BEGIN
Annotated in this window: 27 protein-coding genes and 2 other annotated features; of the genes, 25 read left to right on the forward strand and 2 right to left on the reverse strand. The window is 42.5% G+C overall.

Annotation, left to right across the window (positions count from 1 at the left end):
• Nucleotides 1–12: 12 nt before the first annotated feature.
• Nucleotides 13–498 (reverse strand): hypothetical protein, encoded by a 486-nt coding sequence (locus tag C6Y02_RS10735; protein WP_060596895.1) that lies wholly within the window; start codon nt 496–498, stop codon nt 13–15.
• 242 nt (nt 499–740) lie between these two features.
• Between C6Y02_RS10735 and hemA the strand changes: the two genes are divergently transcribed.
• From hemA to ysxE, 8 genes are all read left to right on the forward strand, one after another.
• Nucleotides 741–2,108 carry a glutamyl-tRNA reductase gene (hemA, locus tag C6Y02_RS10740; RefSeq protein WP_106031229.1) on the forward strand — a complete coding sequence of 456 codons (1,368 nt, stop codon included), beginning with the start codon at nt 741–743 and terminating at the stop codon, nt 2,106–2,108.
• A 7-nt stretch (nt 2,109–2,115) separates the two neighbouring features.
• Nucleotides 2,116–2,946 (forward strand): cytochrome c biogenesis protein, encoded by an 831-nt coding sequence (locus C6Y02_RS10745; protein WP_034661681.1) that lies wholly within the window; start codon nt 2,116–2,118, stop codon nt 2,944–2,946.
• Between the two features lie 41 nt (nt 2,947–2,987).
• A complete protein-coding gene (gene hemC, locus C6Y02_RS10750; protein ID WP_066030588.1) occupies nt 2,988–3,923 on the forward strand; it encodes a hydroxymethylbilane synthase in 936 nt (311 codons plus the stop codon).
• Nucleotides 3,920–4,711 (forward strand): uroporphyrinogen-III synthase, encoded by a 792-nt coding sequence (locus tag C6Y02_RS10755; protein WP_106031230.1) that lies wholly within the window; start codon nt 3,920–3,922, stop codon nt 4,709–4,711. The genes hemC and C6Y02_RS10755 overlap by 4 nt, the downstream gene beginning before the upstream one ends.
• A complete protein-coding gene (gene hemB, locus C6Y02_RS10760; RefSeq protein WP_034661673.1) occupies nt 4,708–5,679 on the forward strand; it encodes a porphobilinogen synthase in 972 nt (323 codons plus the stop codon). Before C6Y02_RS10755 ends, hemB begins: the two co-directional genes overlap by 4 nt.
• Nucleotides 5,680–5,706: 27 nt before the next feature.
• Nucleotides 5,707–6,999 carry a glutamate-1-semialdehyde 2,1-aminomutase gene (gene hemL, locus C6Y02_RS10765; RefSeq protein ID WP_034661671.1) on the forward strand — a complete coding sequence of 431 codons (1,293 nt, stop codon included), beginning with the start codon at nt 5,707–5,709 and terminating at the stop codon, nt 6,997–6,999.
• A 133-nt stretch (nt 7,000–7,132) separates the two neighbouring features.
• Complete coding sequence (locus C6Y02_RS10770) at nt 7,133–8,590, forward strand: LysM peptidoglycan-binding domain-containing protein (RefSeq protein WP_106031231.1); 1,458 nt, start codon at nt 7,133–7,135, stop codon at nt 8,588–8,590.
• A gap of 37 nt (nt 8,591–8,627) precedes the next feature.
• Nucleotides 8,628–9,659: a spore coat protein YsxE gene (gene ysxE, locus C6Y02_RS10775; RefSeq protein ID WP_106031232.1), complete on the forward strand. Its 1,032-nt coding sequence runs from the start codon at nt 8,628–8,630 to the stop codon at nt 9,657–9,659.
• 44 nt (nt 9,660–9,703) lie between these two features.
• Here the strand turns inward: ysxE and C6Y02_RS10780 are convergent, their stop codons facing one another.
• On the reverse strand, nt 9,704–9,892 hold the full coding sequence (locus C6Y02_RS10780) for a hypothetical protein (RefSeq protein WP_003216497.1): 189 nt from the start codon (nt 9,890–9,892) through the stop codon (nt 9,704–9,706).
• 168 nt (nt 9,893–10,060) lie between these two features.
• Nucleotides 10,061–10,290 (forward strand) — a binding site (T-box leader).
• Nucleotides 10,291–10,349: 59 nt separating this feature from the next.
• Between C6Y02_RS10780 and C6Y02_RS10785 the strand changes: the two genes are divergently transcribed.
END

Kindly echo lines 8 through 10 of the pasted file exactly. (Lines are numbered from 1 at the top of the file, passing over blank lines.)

• Nucleotides 741–2,108 carry a glutamyl-tRNA reductase gene (hemA, locus tag C6Y02_RS10740; RefSeq protein WP_106031229.1) on the forward strand — a complete coding sequence of 456 codons (1,368 nt, stop codon included), beginning with the start codon at nt 741–743 and terminating at the stop codon, nt 2,106–2,108.
• A 7-nt stretch (nt 2,109–2,115) separates the two neighbouring features.
• Nucleotides 2,116–2,946 (forward strand): cytochrome c biogenesis protein, encoded by an 831-nt coding sequence (locus C6Y02_RS10745; protein WP_034661681.1) that lies wholly within the window; start codon nt 2,116–2,118, stop codon nt 2,944–2,946.